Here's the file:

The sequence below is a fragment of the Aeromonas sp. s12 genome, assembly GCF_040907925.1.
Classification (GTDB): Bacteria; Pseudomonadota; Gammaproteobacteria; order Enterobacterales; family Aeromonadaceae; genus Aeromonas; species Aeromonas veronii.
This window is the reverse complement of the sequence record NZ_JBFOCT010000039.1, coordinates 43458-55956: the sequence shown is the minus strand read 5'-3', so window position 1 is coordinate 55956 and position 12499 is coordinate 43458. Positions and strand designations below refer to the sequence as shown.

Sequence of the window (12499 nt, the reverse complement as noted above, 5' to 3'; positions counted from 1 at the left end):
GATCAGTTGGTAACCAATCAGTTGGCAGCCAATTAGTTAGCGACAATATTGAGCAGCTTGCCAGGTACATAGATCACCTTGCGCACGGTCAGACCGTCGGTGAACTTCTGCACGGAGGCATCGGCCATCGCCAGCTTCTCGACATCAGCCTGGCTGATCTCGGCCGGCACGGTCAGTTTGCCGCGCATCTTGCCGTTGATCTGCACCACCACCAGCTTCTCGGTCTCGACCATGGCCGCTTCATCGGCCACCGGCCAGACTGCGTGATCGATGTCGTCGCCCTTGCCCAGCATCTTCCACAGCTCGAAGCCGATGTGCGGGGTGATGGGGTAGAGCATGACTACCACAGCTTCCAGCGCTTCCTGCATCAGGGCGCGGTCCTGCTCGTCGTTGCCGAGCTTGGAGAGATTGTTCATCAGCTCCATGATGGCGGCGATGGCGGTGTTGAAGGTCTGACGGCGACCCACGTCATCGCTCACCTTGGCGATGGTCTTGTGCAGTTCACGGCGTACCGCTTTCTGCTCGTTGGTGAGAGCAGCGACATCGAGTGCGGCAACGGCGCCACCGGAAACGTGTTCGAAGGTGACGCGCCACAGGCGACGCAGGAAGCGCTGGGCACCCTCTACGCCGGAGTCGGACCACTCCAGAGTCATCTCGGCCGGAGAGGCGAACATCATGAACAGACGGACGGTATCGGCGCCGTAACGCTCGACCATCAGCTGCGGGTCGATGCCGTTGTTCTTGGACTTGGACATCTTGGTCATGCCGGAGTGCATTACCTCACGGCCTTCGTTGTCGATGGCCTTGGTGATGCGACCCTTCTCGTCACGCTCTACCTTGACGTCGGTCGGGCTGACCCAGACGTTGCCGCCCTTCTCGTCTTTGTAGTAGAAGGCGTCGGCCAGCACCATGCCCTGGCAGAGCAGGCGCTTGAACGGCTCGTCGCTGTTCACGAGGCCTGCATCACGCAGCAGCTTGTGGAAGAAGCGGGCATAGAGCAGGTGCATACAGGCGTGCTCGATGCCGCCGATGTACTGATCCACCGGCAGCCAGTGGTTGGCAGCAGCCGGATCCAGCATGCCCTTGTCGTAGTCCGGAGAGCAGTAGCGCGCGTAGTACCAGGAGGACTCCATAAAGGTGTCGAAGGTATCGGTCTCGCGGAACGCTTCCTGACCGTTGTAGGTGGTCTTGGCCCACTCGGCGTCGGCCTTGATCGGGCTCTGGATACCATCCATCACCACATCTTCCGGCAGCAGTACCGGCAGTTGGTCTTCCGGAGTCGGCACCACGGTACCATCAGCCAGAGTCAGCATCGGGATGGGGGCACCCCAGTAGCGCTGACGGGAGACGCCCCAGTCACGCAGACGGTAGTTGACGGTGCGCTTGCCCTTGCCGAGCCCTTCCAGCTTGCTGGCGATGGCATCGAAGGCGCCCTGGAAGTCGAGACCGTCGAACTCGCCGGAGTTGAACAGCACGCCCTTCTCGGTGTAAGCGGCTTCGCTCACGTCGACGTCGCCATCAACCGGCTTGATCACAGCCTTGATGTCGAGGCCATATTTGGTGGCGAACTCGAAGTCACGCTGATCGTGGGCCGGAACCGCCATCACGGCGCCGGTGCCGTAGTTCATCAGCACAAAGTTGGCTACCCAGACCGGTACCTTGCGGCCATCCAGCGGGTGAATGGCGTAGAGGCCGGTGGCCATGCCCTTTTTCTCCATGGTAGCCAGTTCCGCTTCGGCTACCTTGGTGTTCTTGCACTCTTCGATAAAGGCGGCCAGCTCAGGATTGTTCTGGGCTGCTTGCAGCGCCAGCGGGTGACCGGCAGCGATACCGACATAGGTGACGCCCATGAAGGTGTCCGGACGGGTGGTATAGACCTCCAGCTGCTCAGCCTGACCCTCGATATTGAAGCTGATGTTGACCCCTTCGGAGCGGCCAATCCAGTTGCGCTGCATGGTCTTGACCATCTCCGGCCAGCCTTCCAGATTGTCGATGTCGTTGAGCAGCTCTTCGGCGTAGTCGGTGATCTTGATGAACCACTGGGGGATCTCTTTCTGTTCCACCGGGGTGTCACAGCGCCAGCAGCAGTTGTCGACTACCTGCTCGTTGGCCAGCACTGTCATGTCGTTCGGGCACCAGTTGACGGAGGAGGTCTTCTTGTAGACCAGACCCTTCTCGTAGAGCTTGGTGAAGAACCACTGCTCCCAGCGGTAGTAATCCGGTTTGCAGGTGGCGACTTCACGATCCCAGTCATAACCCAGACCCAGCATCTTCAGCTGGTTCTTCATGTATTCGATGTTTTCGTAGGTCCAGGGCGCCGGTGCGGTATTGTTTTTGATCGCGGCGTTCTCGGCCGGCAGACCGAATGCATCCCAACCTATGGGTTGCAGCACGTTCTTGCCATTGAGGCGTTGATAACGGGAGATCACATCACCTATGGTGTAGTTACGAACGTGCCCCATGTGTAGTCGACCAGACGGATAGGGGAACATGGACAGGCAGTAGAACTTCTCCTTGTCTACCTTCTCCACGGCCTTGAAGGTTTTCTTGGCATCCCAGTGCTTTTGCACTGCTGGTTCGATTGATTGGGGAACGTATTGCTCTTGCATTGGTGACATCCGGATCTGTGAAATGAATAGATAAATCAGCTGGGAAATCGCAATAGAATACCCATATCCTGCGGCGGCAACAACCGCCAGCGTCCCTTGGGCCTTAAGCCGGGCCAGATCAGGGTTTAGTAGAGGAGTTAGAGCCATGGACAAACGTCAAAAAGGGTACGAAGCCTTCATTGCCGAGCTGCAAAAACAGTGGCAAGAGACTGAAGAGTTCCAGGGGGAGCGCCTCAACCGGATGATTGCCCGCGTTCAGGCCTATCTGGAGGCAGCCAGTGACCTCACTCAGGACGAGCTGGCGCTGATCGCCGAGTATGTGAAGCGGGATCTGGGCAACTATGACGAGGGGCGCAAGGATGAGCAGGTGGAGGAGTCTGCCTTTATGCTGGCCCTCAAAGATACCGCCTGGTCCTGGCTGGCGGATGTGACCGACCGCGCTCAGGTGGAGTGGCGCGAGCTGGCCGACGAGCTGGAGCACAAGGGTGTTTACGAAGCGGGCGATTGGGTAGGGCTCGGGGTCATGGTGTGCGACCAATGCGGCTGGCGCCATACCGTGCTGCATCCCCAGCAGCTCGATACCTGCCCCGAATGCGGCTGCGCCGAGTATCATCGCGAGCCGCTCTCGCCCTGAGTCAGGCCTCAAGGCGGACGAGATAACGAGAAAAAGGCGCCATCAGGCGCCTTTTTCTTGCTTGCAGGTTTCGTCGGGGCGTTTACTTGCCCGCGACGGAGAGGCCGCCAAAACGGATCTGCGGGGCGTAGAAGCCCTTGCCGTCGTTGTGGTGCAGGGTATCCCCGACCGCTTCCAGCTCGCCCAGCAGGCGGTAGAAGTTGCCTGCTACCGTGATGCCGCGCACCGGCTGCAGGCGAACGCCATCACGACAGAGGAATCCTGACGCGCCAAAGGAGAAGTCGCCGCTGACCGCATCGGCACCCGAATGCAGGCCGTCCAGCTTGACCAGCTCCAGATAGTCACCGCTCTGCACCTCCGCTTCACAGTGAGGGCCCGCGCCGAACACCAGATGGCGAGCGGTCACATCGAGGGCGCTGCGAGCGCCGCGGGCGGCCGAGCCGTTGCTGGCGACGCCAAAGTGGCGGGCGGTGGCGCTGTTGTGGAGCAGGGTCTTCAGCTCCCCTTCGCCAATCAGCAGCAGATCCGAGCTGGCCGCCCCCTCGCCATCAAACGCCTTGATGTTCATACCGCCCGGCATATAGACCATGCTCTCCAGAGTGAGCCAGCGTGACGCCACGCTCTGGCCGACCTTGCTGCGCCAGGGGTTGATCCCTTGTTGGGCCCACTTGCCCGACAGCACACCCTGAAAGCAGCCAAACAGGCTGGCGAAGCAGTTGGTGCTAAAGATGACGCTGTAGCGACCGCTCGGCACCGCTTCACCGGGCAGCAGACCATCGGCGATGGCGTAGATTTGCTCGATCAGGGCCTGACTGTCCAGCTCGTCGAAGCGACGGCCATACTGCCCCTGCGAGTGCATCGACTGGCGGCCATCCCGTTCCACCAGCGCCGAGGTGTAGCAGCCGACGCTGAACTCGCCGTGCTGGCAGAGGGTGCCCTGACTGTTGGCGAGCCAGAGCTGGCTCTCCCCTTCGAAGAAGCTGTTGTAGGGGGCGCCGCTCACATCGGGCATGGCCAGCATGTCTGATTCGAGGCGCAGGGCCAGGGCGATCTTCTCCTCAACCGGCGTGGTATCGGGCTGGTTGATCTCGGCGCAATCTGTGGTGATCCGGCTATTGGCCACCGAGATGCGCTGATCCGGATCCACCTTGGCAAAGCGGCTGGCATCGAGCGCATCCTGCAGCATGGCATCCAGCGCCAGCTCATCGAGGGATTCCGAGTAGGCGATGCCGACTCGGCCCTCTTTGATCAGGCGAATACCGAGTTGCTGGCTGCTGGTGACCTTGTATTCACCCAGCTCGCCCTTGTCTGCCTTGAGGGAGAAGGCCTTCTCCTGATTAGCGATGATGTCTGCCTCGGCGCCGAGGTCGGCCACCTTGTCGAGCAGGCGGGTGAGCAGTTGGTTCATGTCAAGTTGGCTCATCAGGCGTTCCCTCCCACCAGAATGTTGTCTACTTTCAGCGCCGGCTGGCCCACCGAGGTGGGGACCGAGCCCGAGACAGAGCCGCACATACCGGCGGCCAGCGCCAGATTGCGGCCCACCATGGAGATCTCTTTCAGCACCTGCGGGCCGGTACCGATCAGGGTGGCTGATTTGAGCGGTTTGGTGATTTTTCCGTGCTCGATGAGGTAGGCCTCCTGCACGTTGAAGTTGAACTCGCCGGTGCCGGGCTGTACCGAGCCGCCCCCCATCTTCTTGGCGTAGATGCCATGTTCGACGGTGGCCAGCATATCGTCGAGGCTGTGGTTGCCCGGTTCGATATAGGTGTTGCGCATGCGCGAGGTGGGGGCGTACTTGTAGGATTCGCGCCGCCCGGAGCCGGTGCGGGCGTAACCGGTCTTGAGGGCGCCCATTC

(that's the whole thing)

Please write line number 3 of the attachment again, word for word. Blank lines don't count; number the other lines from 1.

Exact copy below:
This window is the reverse complement of the sequence record NZ_JBFOCT010000039.1, coordinates 43458-55956: the sequence shown is the minus strand read 5'-3', so window position 1 is coordinate 55956 and position 12499 is coordinate 43458. Positions and strand designations below refer to the sequence as shown.